(Corrects 10-year yield levels in paragraph 6)
NEW YORK, Aug 15 (Reuters) - Foreigners sold U.S. Treasury bonds and notes for a third consecutive month in June, data from the U.S. Treasury department showed on Monday, with some analysts pointing to softening investor demand after years of strong buying.
Offshore investors sold $32.9 billion in U.S. Treasuries in June after selling $18.29 billion in May. That followed record outflow in April of $74.6 billion.
Foreign official institutions, which include central banks, sold $33.5 billion in U.S. government bonds, while private offshore investors bought $2.4 billion.
“If you look at U.S. Treasury auctions, there has been generally less demand from foreign central banks, compared to last year,” said Kim Rupert, managing director for global fixed income at Action Economics in San Francisco.
“It’s also possible that investors are taking profits on U.S. Treasury positions after strong gains,” she added.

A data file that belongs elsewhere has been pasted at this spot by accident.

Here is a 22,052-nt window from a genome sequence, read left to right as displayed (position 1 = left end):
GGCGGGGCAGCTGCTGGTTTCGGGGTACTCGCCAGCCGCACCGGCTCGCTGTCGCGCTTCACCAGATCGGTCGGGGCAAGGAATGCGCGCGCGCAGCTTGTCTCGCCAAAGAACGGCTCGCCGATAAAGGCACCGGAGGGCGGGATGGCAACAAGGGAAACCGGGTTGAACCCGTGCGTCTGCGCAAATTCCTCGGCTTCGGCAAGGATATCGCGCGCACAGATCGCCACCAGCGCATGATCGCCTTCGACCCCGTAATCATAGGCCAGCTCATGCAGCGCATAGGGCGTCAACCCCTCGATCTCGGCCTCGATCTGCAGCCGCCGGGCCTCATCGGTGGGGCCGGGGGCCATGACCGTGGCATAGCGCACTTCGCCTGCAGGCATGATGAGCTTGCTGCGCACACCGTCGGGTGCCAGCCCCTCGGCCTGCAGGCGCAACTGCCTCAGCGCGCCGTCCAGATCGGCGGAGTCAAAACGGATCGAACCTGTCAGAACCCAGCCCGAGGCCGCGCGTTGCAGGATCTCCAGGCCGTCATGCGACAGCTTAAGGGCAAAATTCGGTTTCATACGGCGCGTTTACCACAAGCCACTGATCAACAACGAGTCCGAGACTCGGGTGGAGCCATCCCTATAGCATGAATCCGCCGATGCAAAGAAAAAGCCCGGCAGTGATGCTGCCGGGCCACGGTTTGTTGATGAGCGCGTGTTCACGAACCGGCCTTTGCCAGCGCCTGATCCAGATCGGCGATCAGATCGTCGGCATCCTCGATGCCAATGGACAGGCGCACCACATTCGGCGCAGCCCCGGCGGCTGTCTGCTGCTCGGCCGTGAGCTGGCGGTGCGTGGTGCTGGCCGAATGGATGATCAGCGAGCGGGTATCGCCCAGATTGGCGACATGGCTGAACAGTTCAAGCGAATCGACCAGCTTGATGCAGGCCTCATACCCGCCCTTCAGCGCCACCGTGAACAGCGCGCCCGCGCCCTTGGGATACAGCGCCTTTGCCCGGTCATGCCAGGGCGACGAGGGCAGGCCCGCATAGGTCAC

Yields on U.S. 10-year Treasury notes at the beginning of June were 1.8440 percent, and later hit a high of 1.8560 percent. By the end of the month, yields were at 1.492 percent.
China remained the largest foreign holder of U.S. government debt, with $1.241 trillion in June, down from $1.2440 trillion the previous month.
Japan, the No. 2 foreign U.S. Treasury debt holder, posted holdings of $1.148 trillion, up from $1.133 trillion in May.
U.S. stocks, meanwhile, posted outflows for a fifth straight month in June, amounting to $6.8 billion. The only month that produced foreign inflows in 2016 was in January, when investors bought $4.6 billion.
The data also showed foreigners sold $3.6 billion in long-term securities in June after buying $40.8 billion in May. Including shorter-dated securities, overseas investors sold $202.8 billion, after selling $11 billion in May. (Reporting by Gertrude Chavez-Dreyfuss; Editing by David Gregorio and Dan Grebler)
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